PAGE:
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Acnatru [gentilicium] add The item acnatrualc is found in CIE 5431 and 5432 identifying the
mother: Acnatrual-c Θanχvilus “and (son) of Thanacvil Acnatru”.
Anaie [gentilicium] add Based on Aneie from CIE 3550 and 5538.
Anaina [gentilicium] modify Changed to Anaiena to better reflect etymology. (See Anaie above.)
Anainaie [gentilicium] modify Changed to Anaienaie to better reflect etymology. (See Anaina
Antipater [gentilicium] add Borrowed from Greek Αντίπατρος (Antipatros) and seen in CIE
apacar 'calculator, tallier' add The word apcar is found in TLE 779 inscribed on a gem showing
someone holding an abacus. My understanding is that this is most
likely a loanword from Latin *abacārius (a term based on abacus) to
explain the curious ending in -ar which can't possibly be the animate
plural. The Latin suffix -ārius describes pertinence to something and
hence my suggestion of *abacārius doesn't seem too shabby.
Regardless of my clever idea though, I have yet to verify that this
word ever existed. Alas, woe is me.
apirinśa 'divine will' add The term aprenśaiś is found in TLE 380 and probably related to the
verb apir which I give the value of 'to sanctify'. Since it's so far a
hapax and its exact morphology unknown to me, my translation can
be considered tentative, solely a hunch based on context.
Arazni [female praenomen] modify Changed to Arazna. The -i termination is found on female gentilicia.
Arcumna [gentilicium] add Based on Arcumnal in ET Cl 1.1624 and Arcmnal in ET Vt 1.67
Arcumsina [gentilicium] modify Changed to Arcumisna. The extent forms Arcmsnas [TLE 298] and
Arcmsnei [CIE 1746] are not clear about the original vowel between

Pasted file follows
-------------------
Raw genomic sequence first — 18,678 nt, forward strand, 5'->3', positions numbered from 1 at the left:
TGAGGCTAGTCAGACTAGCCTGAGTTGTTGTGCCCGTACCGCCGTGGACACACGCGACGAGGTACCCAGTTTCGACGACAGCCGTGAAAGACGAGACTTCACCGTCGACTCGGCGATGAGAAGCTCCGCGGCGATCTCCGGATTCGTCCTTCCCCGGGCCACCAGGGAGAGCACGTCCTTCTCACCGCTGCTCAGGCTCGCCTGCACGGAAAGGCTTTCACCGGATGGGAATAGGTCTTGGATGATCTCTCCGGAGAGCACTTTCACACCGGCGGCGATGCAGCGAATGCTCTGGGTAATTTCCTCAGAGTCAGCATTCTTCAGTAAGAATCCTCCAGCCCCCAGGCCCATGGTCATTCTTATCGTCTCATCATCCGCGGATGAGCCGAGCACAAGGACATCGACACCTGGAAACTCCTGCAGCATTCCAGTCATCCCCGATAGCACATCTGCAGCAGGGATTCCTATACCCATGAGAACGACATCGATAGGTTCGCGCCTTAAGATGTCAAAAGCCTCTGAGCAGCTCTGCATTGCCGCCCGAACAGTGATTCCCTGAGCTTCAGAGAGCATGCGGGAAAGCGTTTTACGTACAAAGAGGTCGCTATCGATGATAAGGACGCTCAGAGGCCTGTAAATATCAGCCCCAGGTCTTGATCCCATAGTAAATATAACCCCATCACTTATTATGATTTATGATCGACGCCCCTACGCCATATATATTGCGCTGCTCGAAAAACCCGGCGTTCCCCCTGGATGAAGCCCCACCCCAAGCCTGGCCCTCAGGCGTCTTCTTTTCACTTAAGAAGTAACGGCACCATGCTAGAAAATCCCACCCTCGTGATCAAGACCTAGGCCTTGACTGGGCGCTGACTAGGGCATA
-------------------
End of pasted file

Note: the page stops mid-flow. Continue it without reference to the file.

'm' and 's' but I justify my change on an etymological suspicion that
there is an Etruscan word *arcum 'bow' (itself a hypothetical
borrowing from Latin) and its diminutive *arcumiś underlying all
Atale [male praenomen] add Borrowed from Greek Άτταλος (Attalos) and attested in CIE 2195.
Atarna [gentilicium] modify Changed to Atranna in connection with the word atran (see atrane
below). The name Atranus is attested in Latin.
atrane 'reign, authority, rule' modify I am currently suspecting that this is in reality a verbal noun atran
which would be built on a verb root like *atra- or *atar- (?) and
using the suffix -an seen in Turan, *usilan (loc. usilane), and alpan.
In that interpretation though, atranes in nac atranes zilacal as it is
written in the Pyrgi Tablets would be declined in a dative ending -iś.
I've tentatively offered the value of 'reign, authority, rule' but I'm not
yet satisfied with the meaning of zilχ in this phrase and in other
contexts where three uses of an inessive (zilcθi [TLE 255], zilcti
[TLE 325], zilcte [TLE 125]) make the status quo value of 'praetor'
seem clumsy and therefore unlikely. I need to ponder more on this.
Carsuna [gentilicium] add Found in CIE 1951and related to the name Carsu.
Cemna [gentilicium] modify Altered to Cemina and either connected with Latin Geminus 'Twin' or
the Greek name Γέμινος (Geminos).
Cemnaie [gentilicium] modify Updated in tandem with the change of Cemna above.
Cemnaχ [deity] modify I've changed the translation to 'Janus Geminus, Bifrons [deity]'
because of its recurring mention in the Liber Linteus as ais Cemnaχ.
No matter how you slice it, Cemnaχ is certainly an individual god , so